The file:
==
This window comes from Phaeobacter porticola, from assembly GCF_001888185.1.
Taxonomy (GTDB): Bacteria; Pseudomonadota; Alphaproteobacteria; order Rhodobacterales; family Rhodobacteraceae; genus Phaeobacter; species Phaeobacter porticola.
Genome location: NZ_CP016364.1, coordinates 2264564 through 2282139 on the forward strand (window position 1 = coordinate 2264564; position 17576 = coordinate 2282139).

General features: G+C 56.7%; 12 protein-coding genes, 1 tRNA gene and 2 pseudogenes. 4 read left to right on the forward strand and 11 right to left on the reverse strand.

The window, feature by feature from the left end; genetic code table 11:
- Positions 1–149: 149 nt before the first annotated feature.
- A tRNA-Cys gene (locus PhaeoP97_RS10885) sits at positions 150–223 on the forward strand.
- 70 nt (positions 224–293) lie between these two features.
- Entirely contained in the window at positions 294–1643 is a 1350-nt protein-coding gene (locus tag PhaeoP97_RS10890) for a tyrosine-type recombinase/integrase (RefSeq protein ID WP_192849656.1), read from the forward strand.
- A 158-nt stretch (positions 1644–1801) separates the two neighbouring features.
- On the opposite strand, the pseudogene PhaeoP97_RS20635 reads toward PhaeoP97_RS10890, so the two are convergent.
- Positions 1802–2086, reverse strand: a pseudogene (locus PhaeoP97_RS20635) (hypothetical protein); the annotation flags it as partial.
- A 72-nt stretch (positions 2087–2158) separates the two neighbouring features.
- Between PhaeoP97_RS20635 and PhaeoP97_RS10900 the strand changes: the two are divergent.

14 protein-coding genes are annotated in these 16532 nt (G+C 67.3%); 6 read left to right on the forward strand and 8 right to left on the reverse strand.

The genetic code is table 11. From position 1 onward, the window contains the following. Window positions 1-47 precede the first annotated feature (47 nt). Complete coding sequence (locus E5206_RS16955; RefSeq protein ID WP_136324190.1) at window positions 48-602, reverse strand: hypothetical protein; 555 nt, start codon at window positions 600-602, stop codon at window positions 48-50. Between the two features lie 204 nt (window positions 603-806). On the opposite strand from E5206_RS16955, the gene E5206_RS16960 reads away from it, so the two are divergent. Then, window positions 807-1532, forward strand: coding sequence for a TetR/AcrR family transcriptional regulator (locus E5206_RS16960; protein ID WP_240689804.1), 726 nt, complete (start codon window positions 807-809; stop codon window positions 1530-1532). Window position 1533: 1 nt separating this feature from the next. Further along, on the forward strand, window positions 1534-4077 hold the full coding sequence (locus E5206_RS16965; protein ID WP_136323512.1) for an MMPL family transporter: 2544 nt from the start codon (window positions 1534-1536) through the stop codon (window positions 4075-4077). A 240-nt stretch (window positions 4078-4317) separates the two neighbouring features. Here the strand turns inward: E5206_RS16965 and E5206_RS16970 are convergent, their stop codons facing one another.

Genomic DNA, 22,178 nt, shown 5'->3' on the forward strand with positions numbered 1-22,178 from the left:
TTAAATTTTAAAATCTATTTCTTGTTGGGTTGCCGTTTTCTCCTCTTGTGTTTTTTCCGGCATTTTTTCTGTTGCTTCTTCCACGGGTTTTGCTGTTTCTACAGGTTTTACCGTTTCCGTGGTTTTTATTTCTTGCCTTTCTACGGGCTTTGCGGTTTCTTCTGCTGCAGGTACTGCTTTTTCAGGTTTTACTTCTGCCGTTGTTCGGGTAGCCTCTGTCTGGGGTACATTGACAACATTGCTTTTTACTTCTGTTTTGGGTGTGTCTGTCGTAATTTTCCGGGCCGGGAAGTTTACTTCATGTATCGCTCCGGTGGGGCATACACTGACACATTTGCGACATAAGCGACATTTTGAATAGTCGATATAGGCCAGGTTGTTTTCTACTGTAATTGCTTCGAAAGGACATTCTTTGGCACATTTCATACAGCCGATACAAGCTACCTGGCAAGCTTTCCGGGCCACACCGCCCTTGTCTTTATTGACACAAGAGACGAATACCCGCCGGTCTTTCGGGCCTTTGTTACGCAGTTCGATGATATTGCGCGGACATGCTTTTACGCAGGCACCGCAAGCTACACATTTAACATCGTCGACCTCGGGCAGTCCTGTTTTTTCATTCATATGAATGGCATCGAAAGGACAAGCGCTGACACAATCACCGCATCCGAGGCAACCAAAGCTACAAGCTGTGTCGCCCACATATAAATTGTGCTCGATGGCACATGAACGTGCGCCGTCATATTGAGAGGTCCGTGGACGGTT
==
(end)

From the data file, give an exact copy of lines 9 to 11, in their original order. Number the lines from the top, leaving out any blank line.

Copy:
- Entirely contained in the window at positions 294–1643 is a 1350-nt protein-coding gene (locus tag PhaeoP97_RS10890) for a tyrosine-type recombinase/integrase (RefSeq protein ID WP_192849656.1), read from the forward strand.
- A 158-nt stretch (positions 1644–1801) separates the two neighbouring features.
- On the opposite strand, the pseudogene PhaeoP97_RS20635 reads toward PhaeoP97_RS10890, so the two are convergent.